The seed was planted and a series of books with Mikaya Press grew out of that conversation. The books about mountains and rivers and coastlines were at once lovely and educational. The publisher had been adamant, refusing to include any picture that didn’t underscore the text. The books were meant to go beyond coffee tables and doctors’ offices; they were meant to teach. And so they did. But the world had moved along when we weren’t watching. Paper and ink were giving way to new media with bright screens and agile processors. Mikaya and I wondered if we could keep the intelligence of books while expanding into a new vision of electronic possibility–narration, animation, illumination. We’ve created an app for the iPad called Wonders of Geology that expands upon the question, “How does one think about mountains?” Did we succeed? You be the judge.

Saline Valley and its neighbor Eureka Valley to the northeast have always been within the public domain, once administered with a light touch by the BLM. But they were annexed into Death Valley National Park in 1994. I was at the hot springs that October, the day before annexation. I was nervous about the good intentions of well-meaning bureaucrats. I made coffee and oatmeal, packed my sleeping bag and tent, and took off toward the white dunes to the northeast.

Winds from the south have coiffed the Eureka dunes into lovely waves of quartz sand 400 feet high. If you stand upon them on the right day with the right conditions of wind and moisture, you will hear them singing. Booming really. I landed on the road that ends at their base. There wasn’t another vehicle, three wheeled or otherwise, within fifty miles. I climbed to the top and strained to listen. No singing. No roaring. No nothing. The dunes knew that something was about to change. They were holding their breathe.

Dunes in Eureka Valley

It’s true. I do love to fly. And I’ve learned so much about our earth from the air. I keep coming back to places like Death, Eureka, and Saline Valleys because they have so much to show and teach. Once, reluctantly leaving the hot springs, I flew photographs of the bajadas below Tucki Mountain and the folds within the walls of Panamint Butte. Heading south through Panamint Valley at a comfortable two thousand feet above the ground, I was near China Lake’s military airspace.

Suddenly an F-Something-or-Other hurtled past my right wing, four hundred miles an hour, three hundred feet away. In a heart beat (prolonged because mine had stopped) his wingman flashed by, but this time fifteen feet away. A hundred yards in front of me, every surface on that fighter went crepuscular. At one moment, the plane was in level flight; the next moment he was headed straight up. In three seconds I would fly directly beneath the Roman candle of his 50,000 pound thrust. I yanked and banked. Sideways I looked up to see the fighter upside down, directly above me. All I could think was, “Come back; let’s play.” The old man at Trona had been right again.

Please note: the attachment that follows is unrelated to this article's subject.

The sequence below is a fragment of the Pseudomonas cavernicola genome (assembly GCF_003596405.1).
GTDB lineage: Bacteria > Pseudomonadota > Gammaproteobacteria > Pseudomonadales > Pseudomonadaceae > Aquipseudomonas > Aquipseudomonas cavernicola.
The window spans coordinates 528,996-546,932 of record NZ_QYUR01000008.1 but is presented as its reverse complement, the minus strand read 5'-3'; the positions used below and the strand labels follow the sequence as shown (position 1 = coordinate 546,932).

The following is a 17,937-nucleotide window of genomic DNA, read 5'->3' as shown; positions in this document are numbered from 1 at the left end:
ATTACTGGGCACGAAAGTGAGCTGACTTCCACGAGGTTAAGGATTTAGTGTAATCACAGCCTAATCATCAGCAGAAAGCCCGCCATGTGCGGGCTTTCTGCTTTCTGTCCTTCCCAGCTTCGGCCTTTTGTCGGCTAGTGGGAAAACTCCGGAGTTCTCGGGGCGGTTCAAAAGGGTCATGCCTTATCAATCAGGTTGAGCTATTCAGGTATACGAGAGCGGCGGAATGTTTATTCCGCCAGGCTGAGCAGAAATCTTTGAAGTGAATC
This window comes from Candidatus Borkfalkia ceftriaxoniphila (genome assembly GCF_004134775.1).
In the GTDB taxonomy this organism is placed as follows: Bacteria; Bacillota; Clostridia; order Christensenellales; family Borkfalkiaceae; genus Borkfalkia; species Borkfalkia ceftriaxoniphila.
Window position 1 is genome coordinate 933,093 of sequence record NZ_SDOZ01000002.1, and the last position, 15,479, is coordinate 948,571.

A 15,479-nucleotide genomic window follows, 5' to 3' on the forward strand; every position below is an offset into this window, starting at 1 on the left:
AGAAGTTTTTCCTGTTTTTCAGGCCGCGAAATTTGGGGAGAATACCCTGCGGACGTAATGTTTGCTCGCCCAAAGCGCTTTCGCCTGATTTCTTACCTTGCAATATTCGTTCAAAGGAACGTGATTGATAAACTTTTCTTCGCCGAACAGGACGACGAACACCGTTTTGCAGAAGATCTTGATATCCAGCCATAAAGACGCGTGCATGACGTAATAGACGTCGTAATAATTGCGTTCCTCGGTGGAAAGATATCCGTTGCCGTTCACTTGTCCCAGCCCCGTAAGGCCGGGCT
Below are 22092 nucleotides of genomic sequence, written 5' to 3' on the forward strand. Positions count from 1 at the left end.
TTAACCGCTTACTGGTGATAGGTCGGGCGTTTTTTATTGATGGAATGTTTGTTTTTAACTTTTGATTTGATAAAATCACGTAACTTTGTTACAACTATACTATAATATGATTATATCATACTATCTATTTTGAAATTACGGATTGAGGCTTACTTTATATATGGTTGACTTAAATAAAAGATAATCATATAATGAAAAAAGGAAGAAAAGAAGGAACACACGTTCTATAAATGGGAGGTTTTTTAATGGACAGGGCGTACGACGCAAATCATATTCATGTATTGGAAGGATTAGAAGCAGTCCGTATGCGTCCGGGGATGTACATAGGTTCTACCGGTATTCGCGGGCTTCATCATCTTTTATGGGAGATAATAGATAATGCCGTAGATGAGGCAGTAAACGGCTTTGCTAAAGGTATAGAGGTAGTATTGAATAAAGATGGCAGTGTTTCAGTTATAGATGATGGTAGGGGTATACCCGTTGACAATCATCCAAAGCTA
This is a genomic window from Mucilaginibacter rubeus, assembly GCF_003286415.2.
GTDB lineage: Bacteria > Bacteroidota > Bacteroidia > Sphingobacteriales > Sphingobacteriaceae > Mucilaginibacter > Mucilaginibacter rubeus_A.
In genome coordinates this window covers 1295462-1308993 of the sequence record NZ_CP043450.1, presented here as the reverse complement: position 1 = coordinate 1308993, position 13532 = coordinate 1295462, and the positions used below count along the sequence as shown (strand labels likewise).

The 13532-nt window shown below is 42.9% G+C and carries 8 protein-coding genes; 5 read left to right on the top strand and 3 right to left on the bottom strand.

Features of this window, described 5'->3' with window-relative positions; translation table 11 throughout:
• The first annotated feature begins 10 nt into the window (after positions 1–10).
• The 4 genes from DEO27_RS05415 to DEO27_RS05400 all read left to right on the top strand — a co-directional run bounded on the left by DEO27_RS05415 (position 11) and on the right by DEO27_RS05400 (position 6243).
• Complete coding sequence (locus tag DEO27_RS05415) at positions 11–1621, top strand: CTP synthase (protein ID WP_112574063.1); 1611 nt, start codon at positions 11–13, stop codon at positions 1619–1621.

I’ll tell you a secret. I first manufactured an interest in geology because I wanted to justify being outdoors. If it meant getting a degree or two along the way, so be it. Photography? Same story: a reason and tool for exploring the real world. An airplane quickly became a useful vehicle to stitch landscapes and science together. Something unexpected happened along the way, though: I fell in love with all three. I want to explore the confluence of these three passions in this and subsequent stories that will be posted here at intervals. I beg your forgiveness if the stories sound like I was having way too much fun.

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About Michael Collier

I had the good fortune to be given five mentors early in life. John Running shared his love for honest photographs. Chuck Barnes showed me how to think like a geologist. Chris Condit, bless his soul, taught me to fly. Walt Taylor will always be the most effectively caring physician I could ever imagine. And Wesley Smith, that night above Crystal, taught me how to pray to the river. My thanks to you all. www.michaelcollierphoto.com